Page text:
Grigory Pasko: Vote and Dance – Thinking is Optional

Vote and dance – thinking is optional The elections in the Russian backwoods, part I Grigory Pasko, journalist Kirzhach is a small town in Vladimir Oblast, 130 kilometers southeast of Moscow. Historians note that Kirzhach arose as a sloboda [settlement] alongside the Kirzhach Trinity Monastery of the Annunciation or Presentation, founded in the 1300s. After the closure of the monastery in 1764, the sloboda became the village of Kirzhach, which was transformed into a town in 1778. The official website of the town in the section “Economy” indicates that there are a silk works, a canning plant, a furniture and sewing factories, as well as the plant «Avtosvet» in Kirzhach. Recently, the Turks have built the «Beko» plant alongside the town, where they produce dishwashing machines and refrigerators.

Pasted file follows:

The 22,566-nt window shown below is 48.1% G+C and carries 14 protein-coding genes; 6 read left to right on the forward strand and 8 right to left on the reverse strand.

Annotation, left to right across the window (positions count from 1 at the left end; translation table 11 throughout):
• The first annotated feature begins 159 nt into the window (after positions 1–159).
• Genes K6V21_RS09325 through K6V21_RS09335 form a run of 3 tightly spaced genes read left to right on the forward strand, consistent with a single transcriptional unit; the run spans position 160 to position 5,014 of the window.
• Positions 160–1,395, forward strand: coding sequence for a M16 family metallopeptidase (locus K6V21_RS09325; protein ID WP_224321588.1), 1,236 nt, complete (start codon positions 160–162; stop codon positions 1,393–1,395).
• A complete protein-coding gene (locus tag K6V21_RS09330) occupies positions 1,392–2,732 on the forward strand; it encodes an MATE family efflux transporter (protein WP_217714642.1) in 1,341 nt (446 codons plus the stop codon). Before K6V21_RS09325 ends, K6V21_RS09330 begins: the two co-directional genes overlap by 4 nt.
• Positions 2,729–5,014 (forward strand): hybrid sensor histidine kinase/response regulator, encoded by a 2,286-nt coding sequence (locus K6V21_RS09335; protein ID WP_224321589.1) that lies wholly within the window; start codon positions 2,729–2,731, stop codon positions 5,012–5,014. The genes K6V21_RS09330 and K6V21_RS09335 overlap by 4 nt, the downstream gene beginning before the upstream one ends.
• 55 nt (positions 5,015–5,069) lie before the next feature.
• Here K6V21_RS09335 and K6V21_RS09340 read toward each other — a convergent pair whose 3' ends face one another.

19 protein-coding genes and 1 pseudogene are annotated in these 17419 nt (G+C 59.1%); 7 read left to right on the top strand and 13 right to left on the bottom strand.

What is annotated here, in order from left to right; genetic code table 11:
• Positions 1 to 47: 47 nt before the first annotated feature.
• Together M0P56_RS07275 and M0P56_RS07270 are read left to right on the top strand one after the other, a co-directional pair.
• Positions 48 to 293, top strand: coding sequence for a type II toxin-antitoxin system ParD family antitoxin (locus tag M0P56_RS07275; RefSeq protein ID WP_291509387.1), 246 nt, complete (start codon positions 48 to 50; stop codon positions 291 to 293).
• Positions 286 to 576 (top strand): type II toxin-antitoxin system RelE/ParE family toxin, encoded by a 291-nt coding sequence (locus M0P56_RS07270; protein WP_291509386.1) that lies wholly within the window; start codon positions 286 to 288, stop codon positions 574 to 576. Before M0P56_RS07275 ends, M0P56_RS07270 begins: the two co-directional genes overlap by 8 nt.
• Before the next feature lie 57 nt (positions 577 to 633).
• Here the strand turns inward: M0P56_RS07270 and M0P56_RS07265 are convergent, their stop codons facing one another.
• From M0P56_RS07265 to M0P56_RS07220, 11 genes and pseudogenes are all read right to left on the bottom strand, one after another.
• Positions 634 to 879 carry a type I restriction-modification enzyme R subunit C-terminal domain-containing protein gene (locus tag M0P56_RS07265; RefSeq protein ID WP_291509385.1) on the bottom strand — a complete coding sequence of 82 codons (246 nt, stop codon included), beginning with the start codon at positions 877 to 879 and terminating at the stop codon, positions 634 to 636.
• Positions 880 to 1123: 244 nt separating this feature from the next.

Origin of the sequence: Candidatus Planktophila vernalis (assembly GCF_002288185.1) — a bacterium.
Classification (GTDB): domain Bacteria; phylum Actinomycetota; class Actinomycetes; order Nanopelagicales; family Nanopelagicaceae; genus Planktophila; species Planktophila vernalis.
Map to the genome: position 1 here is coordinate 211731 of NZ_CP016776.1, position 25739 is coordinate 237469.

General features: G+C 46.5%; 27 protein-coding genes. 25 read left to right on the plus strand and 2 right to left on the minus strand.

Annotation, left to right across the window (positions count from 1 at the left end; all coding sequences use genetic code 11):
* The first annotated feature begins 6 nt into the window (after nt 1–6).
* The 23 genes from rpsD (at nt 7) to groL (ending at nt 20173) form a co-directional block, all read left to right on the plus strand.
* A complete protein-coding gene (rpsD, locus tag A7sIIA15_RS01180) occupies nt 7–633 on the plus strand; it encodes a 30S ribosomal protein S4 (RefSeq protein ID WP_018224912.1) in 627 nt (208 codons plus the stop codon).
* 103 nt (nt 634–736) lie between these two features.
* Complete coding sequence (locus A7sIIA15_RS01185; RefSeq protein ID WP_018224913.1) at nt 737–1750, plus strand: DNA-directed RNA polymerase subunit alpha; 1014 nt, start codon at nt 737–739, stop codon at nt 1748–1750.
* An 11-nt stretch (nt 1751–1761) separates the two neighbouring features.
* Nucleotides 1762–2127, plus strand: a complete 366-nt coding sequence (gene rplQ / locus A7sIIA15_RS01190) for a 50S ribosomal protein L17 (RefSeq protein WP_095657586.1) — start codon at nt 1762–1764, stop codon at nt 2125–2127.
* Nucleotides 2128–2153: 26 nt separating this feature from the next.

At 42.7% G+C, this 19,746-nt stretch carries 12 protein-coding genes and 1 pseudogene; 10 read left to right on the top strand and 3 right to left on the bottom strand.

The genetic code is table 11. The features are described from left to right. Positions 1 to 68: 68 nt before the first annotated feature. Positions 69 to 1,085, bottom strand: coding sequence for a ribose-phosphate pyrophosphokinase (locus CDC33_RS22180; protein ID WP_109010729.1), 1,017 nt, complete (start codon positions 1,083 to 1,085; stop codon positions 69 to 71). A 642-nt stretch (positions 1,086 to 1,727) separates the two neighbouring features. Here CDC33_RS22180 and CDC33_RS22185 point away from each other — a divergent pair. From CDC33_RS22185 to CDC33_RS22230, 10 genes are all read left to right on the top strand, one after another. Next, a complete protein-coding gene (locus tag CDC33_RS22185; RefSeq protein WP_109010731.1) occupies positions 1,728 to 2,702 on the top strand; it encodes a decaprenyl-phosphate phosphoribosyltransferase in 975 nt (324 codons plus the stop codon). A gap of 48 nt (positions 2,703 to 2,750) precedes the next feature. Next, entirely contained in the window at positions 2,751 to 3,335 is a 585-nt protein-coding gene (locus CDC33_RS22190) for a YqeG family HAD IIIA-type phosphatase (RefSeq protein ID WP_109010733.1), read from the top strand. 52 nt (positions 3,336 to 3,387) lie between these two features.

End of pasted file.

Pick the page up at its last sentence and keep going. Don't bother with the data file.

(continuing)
Of architectural monuments, the Annunciation Monastery with the Annunciation Cathedral and the Saviour’s Church have remained in Kirzhach.Kirzhach is also known for the fact that 21 km from it stands an obelisk at the place of the death of the first cosmonaut, Yuri Gagarin.Entry into Kirzhach Rayon is characterized by an abrupt change in the quality of the road surface: in Moscow Oblast, the roads are, in general, decent, but in Kirzhach Rayon, they are atrocious. And only because this is already Vladimir Oblast.Even the ubiquitous stele with the name “Kirzhach” on it standing at the town line is mute but vivid testimony that this place is far indeed from the opulence of the capital.vezd1202.jpgEntrance to Kirzhach – you’re not in Moscow any more (photo by Grigory Pasko)Right in the center of Kirzhach, on the Palace of Culture, there hands a huge banner with the inscription “Kirzhach votes for Putin”. On houses, fences, brick posts hang posters with calls to vote for Putin and the party «United Russia». Not a single leaflet or poster calling to vote for any other party did I see on the day of the elections in Kirzhach.The law on this account states that agitational printed materials (leaflets, posters and other materials) hung up previously in the procedure established by law not in the buildings in which electoral commissions are accommodated, the place for voting, or at a distance of no less than 50 meters from the entrance thereto, shall be left on the day of voting in the former places. And so they hang in the former places. Although it’s difficult to believe that the law had previously defined such a place as a brick fence, the wall of a house or a store. And another thing. School No. 2, in which electoral precinct No. 70 was situated, is found 100 meters from the huge banner on the Palace of Culture. The law is formally being observed: the distance is greater than 50 meters. But the fact is that you can see the banner pretty much from all corners of the town.zapukina1202.jpg“Kirzhach votes FOR PUTIN” proclaims the banner on the Palace of Culture (photo by Grigory Pasko)And what’s strange is that agitational materials only of the party «United Russia» had been hung up previously.The first thing I did was to go into the territorial electoral commission and report to its chairwoman Lyubov Lokteva that I wanted to visit several electoral precincts. She did not object: by law I have this right.And so I walked up to School No. 2. Suddenly three women ran out towards me, chalk in hand, and attacked a wall to white out some kind of inscriptions. Among which stick out “Oligarchs – pidarasts” (“pidarasts” are what homosexuals have been derisively called in Russia since time immemorial). The women weren’t doing a very good job, so they also pasted leaflets over the partially whited-out graffiti. Then one of the women (I later made her acquaintance: Galina Viktorovna Tyulyayeva, deputy chairwoman of the electoral precinct) asked me not to take photographs.uchastok1202.jpgInside electoral precinct No. 70 (photo by Grigory Pasko)The electoral precinct was situated on the second floor of the school. At the entrance stood a massive, imposing looking policewoman with broad hips and a pistol on her belt. Behind a table sat a bored young lass. In front of her – a metal pan with cookies. Probably, this is the kind that Putin had in mind when he pontificated about them from the podium in Luzhniki. Nobody seemed interested in the cookies.Also standing at the entrance was a woman, whose duties included giving out tickets to a dance to all the young people who voted. On the tickets was written: “Vote, dance. The best musical forces of the country in your town.” Among the “best” were named Demo, Plazma, DJ Sukhov, «Chinchilly», «Karamelky» and Bogdan Titomir (When I asked my son if any of these names meant anything to him, he unhesitatingly described Titomir as “dregs from the bottom of the barrel”; he’d never even heard of «Karamelky» or Demo).tantsy1202.jpgPoster with a call to “Vote/Dance: Only having voted, will you receive a free ticket to a super-show!” (photo by Grigory Pasko)The matter, of course, isn’t in any «Karamelky», but in the question of how much this free celebration of life cost and who exactly paid for it? Only if you look at the ticket itself with a magnifying glass can you identify in the corner a little circle with the inscription “Electoral Commission of Vladimir Oblast”. Okay, now it’s clear: the money came from the pocket of the state – that is, the voters. This is how the administration of Vladimir Oblast ensures a high turnout of voters at these elections.